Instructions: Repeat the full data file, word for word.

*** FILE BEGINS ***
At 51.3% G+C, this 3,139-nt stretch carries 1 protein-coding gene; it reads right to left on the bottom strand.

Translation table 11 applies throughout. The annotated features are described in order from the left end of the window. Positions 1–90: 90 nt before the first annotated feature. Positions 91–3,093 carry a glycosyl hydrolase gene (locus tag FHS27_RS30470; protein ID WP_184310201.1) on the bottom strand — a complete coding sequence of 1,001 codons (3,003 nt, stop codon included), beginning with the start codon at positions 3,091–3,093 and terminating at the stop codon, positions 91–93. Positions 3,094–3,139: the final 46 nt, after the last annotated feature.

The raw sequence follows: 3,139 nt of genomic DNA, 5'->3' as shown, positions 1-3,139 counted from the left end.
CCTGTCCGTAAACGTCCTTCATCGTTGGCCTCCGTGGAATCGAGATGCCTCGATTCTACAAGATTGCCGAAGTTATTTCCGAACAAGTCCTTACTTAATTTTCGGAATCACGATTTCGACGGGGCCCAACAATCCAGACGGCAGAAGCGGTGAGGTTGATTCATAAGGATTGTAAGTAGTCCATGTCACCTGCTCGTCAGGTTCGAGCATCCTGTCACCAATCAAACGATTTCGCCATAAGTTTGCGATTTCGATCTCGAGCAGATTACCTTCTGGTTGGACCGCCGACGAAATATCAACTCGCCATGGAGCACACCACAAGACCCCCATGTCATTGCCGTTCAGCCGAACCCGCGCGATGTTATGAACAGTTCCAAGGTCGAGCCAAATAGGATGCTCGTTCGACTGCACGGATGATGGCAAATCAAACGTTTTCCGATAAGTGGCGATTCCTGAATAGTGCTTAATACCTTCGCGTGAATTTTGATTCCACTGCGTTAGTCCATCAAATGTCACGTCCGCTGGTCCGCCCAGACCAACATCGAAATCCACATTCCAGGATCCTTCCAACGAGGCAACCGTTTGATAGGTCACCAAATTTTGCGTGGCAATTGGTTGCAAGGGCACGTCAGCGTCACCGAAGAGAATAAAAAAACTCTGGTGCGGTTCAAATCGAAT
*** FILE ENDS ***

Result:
At 51.3% G+C, this 3,139-nt stretch carries 1 protein-coding gene; it reads right to left on the bottom strand.

Translation table 11 applies throughout. The annotated features are described in order from the left end of the window. Positions 1–90: 90 nt before the first annotated feature. Positions 91–3,093 carry a glycosyl hydrolase gene (locus tag FHS27_RS30470; protein ID WP_184310201.1) on the bottom strand — a complete coding sequence of 1,001 codons (3,003 nt, stop codon included), beginning with the start codon at positions 3,091–3,093 and terminating at the stop codon, positions 91–93. Positions 3,094–3,139: the final 46 nt, after the last annotated feature.

The raw sequence follows: 3,139 nt of genomic DNA, 5'->3' as shown, positions 1-3,139 counted from the left end.
CCTGTCCGTAAACGTCCTTCATCGTTGGCCTCCGTGGAATCGAGATGCCTCGATTCTACAAGATTGCCGAAGTTATTTCCGAACAAGTCCTTACTTAATTTTCGGAATCACGATTTCGACGGGGCCCAACAATCCAGACGGCAGAAGCGGTGAGGTTGATTCATAAGGATTGTAAGTAGTCCATGTCACCTGCTCGTCAGGTTCGAGCATCCTGTCACCAATCAAACGATTTCGCCATAAGTTTGCGATTTCGATCTCGAGCAGATTACCTTCTGGTTGGACCGCCGACGAAATATCAACTCGCCATGGAGCACACCACAAGACCCCCATGTCATTGCCGTTCAGCCGAACCCGCGCGATGTTATGAACAGTTCCAAGGTCGAGCCAAATAGGATGCTCGTTCGACTGCACGGATGATGGCAAATCAAACGTTTTCCGATAAGTGGCGATTCCTGAATAGTGCTTAATACCTTCGCGTGAATTTTGATTCCACTGCGTTAGTCCATCAAATGTCACGTCCGCTGGTCCGCCCAGACCAACATCGAAATCCACATTCCAGGATCCTTCCAACGAGGCAACCGTTTGATAGGTCACCAAATTTTGCGTGGCAATTGGTTGCAAGGGCACGTCAGCGTCACCGAAGAGAATAAAAAAACTCTGGTGCGGTTCAAATCGAAT